But perhaps she is unstable and does not know why she is doing what she is doing. She may be meeting unacknowledged needs for reassurance; she may be in trouble, facing obstacles she does not understand. She may have a personality conflict with the person she is disparaging. She may, in fact, be in competition with this person and so is creating an inducement to failure to undermine or eliminate this person.

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Each possibility has implications. If her behavior is a conscious ploy to maintain power and dominance, then she most likely doesn't care what you think or how you feel, but values your functional loyalty. It's not personal. She just wants you to stay in your place and do your job. If she sees you as a threat then she will try to eliminate you. Otherwise you will be OK. You would be well advised to maintain a professional distance, do a good job, and show your loyalty without joining in the disparagement.

If, on the other hand, her displays of intemperance hint at an inner insecurity, then it's likely that she is needy and vulnerable to manipulation. She wants emotional reassurance. She may want a confidant. She may have a need to be understood and listened to.

Finally, consider this: Is she sending a message? Perhaps these business partners are on their way out. Knowing so could help you plan for what is coming.

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Thinking about what she needs and why she is behaving as she is will help you choose the appropriate way to deal with her.

After you have given some thought to her, then turn to your own situation. We've gone on about her because if you don't understand what's motivating her, you can't protect yourself. But now turn to your own coping methods. You basic approach seems reasonable: Get out of the room, avoid her. I suggest you also try building up a tolerance to this behavior. Next time she does it, when you first feel the impulse to leave, resist it. Stay in your chair a moment longer and pay attention to what comes up. Take some deep breaths and just listen to what you hear. Is it adolescent memories that come up? Is it family? Do you feel left out? Threatened? Remind yourself that this is not junior high school, and this is not your family. You are an adult in a professional setting, and a set of behavioral norms apply. If she is not abiding by them, that's her problem. You have work to do.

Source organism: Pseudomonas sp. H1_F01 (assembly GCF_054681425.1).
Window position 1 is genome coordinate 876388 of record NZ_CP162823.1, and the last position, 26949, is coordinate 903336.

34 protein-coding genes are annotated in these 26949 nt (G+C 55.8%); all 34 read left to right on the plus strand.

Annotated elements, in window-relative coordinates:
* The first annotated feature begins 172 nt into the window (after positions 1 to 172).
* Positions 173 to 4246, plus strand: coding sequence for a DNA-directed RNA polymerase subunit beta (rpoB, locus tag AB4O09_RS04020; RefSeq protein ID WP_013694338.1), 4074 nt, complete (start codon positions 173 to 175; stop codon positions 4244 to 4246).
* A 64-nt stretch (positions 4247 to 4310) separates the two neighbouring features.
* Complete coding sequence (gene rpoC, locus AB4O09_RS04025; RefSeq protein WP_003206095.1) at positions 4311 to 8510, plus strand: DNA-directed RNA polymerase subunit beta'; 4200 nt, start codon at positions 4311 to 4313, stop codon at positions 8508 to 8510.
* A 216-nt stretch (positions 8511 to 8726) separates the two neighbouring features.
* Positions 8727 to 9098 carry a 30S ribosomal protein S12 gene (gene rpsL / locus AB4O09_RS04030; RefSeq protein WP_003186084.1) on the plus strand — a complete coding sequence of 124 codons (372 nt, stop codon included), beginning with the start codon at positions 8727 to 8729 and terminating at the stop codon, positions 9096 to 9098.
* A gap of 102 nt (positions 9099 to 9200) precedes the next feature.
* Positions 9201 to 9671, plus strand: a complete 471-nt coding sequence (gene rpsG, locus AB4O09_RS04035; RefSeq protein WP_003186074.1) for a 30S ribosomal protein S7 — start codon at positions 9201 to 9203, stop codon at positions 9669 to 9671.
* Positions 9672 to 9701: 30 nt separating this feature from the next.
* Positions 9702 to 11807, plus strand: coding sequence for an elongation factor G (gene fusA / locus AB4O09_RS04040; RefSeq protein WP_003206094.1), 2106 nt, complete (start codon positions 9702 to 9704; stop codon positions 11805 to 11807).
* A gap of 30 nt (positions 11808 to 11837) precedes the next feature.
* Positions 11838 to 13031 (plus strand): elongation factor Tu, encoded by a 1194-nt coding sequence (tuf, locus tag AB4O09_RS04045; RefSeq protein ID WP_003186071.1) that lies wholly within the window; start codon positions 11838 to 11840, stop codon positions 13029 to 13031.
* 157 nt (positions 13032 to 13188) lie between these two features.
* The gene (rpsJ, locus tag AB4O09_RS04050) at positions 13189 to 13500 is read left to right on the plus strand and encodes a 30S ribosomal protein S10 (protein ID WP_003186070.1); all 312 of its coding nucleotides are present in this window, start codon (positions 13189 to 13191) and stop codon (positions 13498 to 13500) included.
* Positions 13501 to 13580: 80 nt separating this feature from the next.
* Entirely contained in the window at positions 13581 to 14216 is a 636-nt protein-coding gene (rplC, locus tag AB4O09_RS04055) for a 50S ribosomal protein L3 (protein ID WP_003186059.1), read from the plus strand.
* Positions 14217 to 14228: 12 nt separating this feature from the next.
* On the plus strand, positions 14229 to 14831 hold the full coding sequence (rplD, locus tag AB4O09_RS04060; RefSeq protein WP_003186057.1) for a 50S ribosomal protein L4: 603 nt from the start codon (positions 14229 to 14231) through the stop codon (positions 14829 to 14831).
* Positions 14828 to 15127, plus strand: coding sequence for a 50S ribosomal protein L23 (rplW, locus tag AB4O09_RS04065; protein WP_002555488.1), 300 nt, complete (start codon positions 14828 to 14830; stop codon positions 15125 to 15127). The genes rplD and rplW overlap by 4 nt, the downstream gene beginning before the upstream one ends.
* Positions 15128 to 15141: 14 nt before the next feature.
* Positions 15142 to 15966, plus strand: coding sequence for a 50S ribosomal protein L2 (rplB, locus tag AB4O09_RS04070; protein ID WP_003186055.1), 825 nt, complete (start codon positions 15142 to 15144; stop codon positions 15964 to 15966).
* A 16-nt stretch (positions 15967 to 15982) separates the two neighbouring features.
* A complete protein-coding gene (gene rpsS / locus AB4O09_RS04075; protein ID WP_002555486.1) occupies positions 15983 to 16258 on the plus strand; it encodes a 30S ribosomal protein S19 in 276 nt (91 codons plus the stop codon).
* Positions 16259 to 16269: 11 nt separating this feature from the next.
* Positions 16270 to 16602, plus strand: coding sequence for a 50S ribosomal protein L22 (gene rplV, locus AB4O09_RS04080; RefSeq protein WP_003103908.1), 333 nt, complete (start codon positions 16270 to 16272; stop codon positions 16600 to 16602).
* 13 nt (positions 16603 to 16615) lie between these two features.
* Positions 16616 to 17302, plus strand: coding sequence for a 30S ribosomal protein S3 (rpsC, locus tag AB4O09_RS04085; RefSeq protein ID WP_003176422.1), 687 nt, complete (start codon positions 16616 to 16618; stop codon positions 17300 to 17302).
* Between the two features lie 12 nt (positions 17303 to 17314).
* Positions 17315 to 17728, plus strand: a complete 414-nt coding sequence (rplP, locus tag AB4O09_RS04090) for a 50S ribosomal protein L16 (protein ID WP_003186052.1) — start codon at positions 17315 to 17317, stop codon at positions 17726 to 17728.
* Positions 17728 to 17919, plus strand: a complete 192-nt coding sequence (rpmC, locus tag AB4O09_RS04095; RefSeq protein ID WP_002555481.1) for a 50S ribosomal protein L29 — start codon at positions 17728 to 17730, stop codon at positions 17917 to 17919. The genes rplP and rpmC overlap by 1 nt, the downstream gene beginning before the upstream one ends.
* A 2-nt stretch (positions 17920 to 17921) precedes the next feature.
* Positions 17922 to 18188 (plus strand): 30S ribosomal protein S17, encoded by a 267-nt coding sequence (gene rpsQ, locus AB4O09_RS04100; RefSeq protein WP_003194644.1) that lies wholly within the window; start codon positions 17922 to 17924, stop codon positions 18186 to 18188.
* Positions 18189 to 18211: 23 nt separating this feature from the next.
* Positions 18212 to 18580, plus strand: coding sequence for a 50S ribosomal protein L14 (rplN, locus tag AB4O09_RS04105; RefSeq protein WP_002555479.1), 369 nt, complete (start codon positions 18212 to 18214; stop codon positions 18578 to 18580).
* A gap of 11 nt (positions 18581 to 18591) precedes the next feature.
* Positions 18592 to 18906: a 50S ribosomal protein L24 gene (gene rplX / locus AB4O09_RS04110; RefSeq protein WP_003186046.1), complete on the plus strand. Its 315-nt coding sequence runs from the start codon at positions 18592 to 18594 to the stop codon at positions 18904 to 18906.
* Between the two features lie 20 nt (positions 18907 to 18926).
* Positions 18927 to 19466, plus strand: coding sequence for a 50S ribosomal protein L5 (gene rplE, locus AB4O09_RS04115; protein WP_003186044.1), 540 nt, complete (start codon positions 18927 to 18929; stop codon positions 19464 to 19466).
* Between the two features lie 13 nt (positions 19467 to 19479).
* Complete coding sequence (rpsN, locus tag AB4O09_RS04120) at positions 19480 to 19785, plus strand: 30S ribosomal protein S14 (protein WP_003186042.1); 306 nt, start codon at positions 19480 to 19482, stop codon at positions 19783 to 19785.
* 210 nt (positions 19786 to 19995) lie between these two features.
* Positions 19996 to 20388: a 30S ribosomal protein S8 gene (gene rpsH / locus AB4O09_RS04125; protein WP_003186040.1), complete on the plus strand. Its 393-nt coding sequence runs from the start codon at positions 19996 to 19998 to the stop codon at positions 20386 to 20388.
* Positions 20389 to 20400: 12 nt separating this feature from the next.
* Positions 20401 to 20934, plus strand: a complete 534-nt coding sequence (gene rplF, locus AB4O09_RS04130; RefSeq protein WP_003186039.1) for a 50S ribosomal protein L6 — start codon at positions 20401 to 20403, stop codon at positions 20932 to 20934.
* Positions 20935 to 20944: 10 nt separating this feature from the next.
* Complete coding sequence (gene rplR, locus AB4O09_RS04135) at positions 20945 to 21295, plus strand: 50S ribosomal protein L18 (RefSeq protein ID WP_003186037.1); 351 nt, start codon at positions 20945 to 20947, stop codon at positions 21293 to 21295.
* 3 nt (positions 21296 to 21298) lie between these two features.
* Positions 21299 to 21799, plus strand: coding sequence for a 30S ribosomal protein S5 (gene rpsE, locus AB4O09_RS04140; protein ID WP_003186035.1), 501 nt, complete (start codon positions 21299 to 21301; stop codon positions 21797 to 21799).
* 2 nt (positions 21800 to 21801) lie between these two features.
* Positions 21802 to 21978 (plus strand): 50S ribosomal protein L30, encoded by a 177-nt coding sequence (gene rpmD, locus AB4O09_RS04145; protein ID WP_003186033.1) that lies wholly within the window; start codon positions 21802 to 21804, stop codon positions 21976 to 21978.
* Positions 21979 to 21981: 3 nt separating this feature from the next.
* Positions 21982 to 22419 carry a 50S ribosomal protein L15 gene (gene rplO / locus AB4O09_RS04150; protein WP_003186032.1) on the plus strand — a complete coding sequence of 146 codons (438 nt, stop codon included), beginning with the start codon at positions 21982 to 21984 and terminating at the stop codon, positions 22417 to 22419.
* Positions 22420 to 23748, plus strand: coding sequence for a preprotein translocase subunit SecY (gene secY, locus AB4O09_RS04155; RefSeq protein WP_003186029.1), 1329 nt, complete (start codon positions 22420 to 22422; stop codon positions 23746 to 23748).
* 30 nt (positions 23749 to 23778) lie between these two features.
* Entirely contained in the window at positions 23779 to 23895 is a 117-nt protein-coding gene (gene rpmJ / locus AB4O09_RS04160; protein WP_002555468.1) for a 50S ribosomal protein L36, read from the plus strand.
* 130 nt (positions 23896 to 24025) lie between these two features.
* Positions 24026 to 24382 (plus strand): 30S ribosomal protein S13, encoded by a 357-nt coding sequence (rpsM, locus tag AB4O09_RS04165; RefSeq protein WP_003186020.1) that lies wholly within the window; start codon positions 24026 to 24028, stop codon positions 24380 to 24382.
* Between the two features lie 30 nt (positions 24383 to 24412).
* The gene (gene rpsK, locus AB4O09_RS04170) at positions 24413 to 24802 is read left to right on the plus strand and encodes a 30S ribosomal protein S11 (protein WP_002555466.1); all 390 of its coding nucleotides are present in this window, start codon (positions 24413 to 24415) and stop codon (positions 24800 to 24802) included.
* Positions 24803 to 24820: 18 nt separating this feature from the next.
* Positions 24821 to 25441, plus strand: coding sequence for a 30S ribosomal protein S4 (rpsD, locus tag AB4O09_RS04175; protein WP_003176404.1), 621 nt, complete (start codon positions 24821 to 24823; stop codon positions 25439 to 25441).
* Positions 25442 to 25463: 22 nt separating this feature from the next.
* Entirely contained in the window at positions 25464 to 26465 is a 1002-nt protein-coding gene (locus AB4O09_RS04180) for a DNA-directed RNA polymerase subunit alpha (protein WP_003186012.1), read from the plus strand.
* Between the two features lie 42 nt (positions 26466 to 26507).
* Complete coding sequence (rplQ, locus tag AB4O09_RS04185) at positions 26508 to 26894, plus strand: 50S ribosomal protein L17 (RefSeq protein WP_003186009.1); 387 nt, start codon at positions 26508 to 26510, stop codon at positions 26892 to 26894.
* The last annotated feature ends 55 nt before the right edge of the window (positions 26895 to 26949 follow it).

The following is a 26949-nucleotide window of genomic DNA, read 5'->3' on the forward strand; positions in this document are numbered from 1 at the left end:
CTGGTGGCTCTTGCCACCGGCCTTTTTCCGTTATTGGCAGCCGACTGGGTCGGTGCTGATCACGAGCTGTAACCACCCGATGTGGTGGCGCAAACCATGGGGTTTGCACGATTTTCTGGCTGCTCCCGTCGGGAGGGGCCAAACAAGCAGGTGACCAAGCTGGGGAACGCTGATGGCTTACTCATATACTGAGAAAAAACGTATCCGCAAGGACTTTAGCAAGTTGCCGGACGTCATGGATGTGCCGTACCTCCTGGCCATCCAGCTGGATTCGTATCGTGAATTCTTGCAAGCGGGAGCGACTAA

If the impulse to flee is very strong, don't drive yourself crazy sitting there. Go ahead and leave the room. But next time, test your limits again, and observe your reactions. See if you can build up your tolerance and find other actions to take -- making a phone call, doing some filing, watering your plants.

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After you've been there a few months, you might up the ante: Take the opportunity, in the middle of one of her rants, to ask her a business-related question, saying something like, "I'm glad I caught you, is this a good time? I have a question about blah blah blah." This may refocus her. It will also subtly shift the power relations. It could embarrass her, or make her angry, so it must be done carefully. If done right, it will show that you are not afraid of her, and that you are focused on the business.

In fact, if you could get her to focus on the actual business problem for a moment, which is, ostensibly, some weakness in one or more of the partners, you might propose some practical solutions. You might suggest that if, as she indicates, the partners lack expertise in certain areas, that for the project to succeed you will personally reinforce those areas, or do whatever needs to be done to see that the partners' shortcomings do not doom the whole project.

Doing so carries risks. If she unconsciously or consciously wants this project to fail, then you are challenging her. You may be calling her bluff. It's touchy. But the possibilities are intriguing, and it certainly appeals to our basic love for justice in the workplace!

My main message to you is: Figure this out. Yes, you are having an emotional reaction, and you need to strengthen your coping behaviors. But your best bet is to figure out what she is doing and why, and tailor your responses appropriately.

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Cary Tennis